Microphones buying guide
For home studio and live sound applications
Ralph Graves is one of Crutchfield's blog editors, and part of the company's social media team. He writes about home audio/video gear, specializing in Apple-related and wireless technologies. Ralph holds a master's degree in music composition, and his works have been released on various labels. He's served as product manager for an independent classical and world music label, produced several recordings, and worked extensively in public broadcasting. Since 1984 he's hosted a weekly classical music program on WTJU, and is also active as a blogger and podcaster.
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In a Nutshell
Selecting microphones can seem daunting for a first-time buyer looking at the wide variety of shapes, sizes, and prices. But the basic concepts behind microphones are pretty simple.
Once you’ve determined what you’ll be using a mic for, selecting one to match your needs and budget can be straightforward.
- Condenser microphones are very sensitive, accurate mics that make instruments and voices sparkle.
- Traveling musicians rely heavily on rugged dynamic microphones.
- You can make a direct connection to your computer with a USB microphone.
- Some performers and speakers need to be able to move around and engage the crowd. That's where wireless microphones come in handy.
- For interviews and speeches, a small lavalier mic that clips to your clothing is an excellent choice.
Below is an outline of microphone types and how they’re most commonly used. With this information, you should find it easier to select a microphone that’s best suited for your needs.
What will you use this mic for?
There are two basic uses for microphones: studio recording and live performance. “Live performance,” of course, not only covers music venues, but also churches, school auditoriums, and other places where a voice or instrument has to be amplified to be heard clearly by an audience.
A Shure condenser microphone
Best for recordings — Condenser mics are extremely sensitive, and very accurate, making them the first choice for recording studios.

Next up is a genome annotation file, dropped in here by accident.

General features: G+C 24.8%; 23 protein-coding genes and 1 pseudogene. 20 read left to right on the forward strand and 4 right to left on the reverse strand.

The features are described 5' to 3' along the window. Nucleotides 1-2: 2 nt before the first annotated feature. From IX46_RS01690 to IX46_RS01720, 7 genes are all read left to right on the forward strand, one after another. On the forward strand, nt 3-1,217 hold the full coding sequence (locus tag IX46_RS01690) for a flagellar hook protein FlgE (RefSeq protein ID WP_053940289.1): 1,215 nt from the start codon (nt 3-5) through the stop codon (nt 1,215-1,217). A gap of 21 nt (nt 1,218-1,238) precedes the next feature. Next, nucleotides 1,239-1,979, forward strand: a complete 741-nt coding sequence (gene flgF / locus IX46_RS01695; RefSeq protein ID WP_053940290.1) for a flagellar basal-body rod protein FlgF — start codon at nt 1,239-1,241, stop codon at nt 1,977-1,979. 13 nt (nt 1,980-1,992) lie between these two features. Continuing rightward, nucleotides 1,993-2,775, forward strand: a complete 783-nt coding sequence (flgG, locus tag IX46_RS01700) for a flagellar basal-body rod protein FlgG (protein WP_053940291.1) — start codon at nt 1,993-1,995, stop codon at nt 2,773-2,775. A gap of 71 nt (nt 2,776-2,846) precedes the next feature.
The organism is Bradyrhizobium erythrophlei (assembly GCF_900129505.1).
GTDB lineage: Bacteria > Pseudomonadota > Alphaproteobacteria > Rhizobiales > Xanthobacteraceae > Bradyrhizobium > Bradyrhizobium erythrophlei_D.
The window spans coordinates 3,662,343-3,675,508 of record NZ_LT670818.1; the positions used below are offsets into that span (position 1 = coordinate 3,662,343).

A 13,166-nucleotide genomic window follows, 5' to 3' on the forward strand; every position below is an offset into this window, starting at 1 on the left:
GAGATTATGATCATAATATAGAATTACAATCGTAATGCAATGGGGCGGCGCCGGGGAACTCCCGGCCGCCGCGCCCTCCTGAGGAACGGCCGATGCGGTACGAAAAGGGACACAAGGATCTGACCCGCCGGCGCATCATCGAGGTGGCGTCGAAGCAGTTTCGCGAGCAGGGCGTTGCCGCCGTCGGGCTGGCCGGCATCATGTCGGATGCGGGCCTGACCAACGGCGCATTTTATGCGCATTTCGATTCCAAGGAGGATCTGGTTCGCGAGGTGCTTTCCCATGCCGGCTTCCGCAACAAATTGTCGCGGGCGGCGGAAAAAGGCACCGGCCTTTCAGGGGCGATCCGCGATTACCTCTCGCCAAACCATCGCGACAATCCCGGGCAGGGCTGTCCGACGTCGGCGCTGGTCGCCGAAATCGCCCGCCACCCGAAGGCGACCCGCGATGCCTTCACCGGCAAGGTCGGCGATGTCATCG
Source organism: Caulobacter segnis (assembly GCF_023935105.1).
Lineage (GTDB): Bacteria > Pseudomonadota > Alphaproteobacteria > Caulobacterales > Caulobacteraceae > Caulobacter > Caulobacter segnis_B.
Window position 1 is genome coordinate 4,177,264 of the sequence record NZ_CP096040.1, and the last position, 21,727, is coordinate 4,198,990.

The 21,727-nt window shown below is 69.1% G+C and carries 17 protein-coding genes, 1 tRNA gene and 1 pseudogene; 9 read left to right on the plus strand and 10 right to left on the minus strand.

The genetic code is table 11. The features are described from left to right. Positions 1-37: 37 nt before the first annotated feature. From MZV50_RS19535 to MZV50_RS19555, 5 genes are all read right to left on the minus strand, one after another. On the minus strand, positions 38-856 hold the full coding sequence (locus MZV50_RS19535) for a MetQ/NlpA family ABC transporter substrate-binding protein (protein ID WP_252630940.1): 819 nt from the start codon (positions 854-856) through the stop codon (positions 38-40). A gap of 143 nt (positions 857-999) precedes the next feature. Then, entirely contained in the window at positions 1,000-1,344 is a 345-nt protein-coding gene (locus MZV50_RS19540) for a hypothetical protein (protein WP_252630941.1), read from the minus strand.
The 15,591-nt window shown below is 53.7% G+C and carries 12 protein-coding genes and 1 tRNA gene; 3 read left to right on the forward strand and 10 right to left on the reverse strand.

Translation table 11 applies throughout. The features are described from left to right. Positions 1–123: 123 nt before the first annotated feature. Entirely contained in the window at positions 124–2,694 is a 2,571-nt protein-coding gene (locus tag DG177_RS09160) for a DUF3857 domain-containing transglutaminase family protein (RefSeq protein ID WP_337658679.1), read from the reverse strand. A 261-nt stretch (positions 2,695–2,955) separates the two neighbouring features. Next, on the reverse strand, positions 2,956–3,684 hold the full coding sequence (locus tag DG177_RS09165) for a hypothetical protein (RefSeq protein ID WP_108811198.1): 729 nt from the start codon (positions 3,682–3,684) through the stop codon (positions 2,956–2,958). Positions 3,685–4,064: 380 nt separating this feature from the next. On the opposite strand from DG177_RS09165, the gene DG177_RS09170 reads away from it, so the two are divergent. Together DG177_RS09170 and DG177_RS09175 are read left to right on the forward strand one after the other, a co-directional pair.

Large diaphragm condenser mics are usually used to record vocals, while small diaphragm mics are better suited for instruments, such as the acoustic guitar.
Small diaphragm condenser mics are sometimes used to in live music venues to mike cymbals, which can give them a clean, tight sound.
What they are — the diaphragm is one plate of a capacitor. As it vibrates, the changing distance between the diaphragm and the fixed plate create the signal. Because the diaphragm can move quickly, condenser mics are extremely sensitive and responsive.
Condenser mics require an external power source. Usually this comes in the form of "phantom power," which is 48-volt direct current supplied by your mixer or audio interface and is carried via an XLR cable to the mic.
A Shure dynamic microphone
Best for live performances — Because of their extreme durability, dynamic mics can handle frequent setup and tear-down. For that reason, they’re great for live performances.
What they are — a small induction coil, attached to the diaphragm, creates a variable magnetic field that provides the signal.
Dynamic microphones are often tailored for certain frequencies for specialized applications. The AKG Perception P4 dynamic microphone, for example, is designed for low instruments and has a frequency response of 40-18,000 Hz instead of the full 20-20,000 Hz.
How much do you want the mic to pick up?
Do you only want to record the sound of one guitar and nothing else around it, or the sound of the whole band in front of an appreciative audience? A mic’s polar pattern shows what sound sources it’s picking up. Some microphones allow you to change the pattern of the mic. Each of these three main patterns have their own advantages.
Cardioid — A diagram of a cardioids pattern looks like an inverted heart, with the mic at the point where the two halves curve in. A cardioid mic picks up mostly what’s in front of it, with very little from the side, and nothing from the back.